St Croix Ironman 70.3 RACE REPORT   May 7, 2006    

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Island Time
Relax, have a drink, no stress mon. As usual the rum drinks were served as we waited for our bikes (and gear) to get to baggage claim. You ponder why if there is only one plane on the island and one baggage area with 100 yards between them why it takes so long. But your mind floats away into island time and the humidity soaks in as your shoulders drop.

Getting There
The flight down was nothing special- stopping through Miami on our way down. Met up with a few DC Tri Club friends on the way and we could all smell the salt air before we even got there. The fever was on- anticipation and excitement. Luckily everything (bike box included) made it down on the same flight. Apparently the smaller flights from San Juan sometimes get overwhelmed with bike boxes and so they end coming on a charter later in the day. And then while you wait for your luggage they serve free rum drinks - so waiting isn't all that bad. After all it is a taper week right?

Going Back
There's a lot to say about having been there before. Knowing the layout of the course and what to expect. Not having to find your way around, rather casually strolling to where you need to be- registration, hotel, transition, etc. There was a great deal of comfort in that and yet some anticipation in improving over last year. Getting back some of what I left on the course last year. Since it was my first half Ironman last year, this time around I was also walking back into this with a bit more experience- about 300% more. And I was banking on it to help me run a smarter race. I kept thinking about that brutal run- don't use it all up on the bike. Nutrition and pacing. Don't get sucked into a fast bike ride that leaves you empty on the run- but the bike is so much fun! Patience. I had a plan and I was going to stick to it- so I could improve my run and hopefully my race overall.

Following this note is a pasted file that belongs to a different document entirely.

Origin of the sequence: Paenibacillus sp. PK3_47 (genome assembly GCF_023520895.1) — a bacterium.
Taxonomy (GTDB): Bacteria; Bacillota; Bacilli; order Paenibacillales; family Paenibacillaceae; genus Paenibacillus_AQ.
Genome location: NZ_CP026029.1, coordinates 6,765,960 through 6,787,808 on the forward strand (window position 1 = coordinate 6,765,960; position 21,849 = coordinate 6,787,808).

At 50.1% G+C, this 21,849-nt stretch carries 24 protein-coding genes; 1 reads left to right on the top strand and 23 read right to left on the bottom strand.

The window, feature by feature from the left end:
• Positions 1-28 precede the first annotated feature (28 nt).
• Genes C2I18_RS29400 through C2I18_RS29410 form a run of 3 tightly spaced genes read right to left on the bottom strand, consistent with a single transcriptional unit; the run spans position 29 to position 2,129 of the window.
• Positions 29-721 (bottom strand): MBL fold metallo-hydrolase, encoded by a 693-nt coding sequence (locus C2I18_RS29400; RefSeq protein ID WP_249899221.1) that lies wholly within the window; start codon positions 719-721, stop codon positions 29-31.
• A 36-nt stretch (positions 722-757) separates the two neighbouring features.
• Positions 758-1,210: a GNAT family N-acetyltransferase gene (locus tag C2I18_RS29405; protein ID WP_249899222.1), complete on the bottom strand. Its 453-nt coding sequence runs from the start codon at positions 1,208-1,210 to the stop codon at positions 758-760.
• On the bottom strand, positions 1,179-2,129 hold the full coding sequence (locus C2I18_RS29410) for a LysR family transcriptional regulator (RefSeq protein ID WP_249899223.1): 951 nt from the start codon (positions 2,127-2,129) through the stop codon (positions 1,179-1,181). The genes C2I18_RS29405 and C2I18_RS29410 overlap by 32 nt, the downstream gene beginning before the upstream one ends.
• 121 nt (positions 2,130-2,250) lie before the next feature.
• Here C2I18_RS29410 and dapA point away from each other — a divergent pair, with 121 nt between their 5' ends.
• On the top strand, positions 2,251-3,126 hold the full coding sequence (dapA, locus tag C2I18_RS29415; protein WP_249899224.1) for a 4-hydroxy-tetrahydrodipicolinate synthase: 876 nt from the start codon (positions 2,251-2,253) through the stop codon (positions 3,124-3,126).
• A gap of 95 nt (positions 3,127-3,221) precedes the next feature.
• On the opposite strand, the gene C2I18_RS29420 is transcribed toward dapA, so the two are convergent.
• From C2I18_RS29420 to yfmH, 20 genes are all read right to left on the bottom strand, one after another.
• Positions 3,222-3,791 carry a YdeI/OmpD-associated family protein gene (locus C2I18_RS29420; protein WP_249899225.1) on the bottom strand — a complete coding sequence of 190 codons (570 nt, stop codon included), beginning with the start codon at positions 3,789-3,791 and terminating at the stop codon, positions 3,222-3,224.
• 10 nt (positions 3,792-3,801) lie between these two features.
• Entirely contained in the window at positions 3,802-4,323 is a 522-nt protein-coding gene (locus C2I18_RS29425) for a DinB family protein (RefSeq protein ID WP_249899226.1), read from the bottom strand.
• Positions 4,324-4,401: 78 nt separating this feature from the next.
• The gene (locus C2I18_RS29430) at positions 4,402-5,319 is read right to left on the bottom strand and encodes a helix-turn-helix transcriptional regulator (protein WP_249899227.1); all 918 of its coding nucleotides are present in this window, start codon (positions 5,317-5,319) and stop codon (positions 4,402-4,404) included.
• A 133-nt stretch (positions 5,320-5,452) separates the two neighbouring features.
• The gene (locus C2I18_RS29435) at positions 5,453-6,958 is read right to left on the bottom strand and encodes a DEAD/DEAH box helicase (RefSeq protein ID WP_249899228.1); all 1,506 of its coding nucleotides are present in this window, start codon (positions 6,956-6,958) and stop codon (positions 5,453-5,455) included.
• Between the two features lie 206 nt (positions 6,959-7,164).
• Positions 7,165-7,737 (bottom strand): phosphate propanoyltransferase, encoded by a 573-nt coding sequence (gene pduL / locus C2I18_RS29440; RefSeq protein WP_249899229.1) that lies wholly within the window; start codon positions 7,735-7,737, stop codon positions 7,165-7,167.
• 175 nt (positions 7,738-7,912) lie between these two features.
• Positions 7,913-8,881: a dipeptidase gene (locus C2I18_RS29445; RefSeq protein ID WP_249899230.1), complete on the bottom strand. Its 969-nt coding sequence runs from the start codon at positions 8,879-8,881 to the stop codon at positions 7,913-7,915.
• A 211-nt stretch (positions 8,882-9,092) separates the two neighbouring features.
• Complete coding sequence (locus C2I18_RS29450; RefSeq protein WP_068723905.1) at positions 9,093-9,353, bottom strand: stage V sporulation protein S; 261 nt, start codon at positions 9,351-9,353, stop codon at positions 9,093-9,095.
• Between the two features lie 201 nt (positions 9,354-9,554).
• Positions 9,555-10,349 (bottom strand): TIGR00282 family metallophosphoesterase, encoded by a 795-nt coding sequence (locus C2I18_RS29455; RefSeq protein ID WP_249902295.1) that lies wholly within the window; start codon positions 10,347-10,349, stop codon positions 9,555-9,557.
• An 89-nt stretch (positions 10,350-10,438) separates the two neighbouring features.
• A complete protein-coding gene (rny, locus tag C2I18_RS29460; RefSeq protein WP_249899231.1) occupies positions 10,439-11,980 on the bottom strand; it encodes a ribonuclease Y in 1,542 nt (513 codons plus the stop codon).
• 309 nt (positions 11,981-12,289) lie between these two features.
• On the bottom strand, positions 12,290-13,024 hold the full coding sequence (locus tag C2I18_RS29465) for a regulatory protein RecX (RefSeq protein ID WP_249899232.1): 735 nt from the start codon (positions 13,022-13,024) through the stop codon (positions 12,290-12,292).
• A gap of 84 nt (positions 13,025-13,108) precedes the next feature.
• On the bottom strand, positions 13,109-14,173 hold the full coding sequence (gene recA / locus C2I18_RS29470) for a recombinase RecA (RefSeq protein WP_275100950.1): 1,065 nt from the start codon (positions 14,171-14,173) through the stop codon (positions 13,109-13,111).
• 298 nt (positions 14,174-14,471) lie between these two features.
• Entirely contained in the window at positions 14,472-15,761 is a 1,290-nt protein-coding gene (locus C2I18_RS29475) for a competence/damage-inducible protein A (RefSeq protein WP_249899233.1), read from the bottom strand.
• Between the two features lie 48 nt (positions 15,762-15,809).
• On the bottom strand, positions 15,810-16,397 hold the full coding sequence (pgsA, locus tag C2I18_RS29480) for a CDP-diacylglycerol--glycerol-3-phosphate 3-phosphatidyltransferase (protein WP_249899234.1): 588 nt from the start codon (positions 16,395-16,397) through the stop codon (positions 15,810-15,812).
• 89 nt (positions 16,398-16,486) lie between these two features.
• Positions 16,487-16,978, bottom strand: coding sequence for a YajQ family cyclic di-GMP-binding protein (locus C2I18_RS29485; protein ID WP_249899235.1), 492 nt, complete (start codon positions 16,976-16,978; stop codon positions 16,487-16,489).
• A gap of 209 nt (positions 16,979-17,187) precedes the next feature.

The Race